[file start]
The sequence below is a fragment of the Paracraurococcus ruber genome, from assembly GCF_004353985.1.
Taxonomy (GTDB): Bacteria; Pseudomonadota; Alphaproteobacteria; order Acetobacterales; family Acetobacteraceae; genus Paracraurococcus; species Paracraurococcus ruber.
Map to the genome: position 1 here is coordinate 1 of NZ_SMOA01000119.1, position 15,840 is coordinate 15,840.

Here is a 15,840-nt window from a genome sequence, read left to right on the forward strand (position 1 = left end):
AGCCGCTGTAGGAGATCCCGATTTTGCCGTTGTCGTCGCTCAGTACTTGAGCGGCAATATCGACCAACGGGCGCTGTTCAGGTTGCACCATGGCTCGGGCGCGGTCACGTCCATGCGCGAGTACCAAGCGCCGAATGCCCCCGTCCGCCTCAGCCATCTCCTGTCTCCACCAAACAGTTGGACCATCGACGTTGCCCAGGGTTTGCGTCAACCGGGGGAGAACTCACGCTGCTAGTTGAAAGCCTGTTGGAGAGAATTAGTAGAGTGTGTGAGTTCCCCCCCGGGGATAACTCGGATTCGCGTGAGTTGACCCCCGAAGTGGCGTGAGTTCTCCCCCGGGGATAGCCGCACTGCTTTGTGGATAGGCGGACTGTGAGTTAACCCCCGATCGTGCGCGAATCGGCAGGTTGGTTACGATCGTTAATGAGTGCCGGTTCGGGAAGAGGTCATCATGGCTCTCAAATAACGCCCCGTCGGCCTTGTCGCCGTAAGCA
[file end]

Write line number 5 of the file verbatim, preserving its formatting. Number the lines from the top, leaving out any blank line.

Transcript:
AGCCGCTGTAGGAGATCCCGATTTTGCCGTTGTCGTCGCTCAGTACTTGAGCGGCAATATCGACCAACGGGCGCTGTTCAGGTTGCACCATGGCTCGGGCGCGGTCACGTCCATGCGCGAGTACCAAGCGCCGAATGCCCCCGTCCGCCTCAGCCATCTCCTGTCTCCACCAAACAGTTGGACCATCGACGTTGCCCAGGGTTTGCGTCAACCGGGGGAGAACTCACGCTGCTAGTTGAAAGCCTGTTGGAGAGAATTAGTAGAGTGTGTGAGTTCCCCCCCGGGGATAACTCGGATTCGCGTGAGTTGACCCCCGAAGTGGCGTGAGTTCTCCCCCGGGGATAGCCGCACTGCTTTGTGGATAGGCGGACTGTGAGTTAACCCCCGATCGTGCGCGAATCGGCAGGTTGGTTACGATCGTTAATGAGTGCCGGTTCGGGAAGAGGTCATCATGGCTCTCAAATAACGCCCCGTCGGCCTTGTCGCCGTAAGCA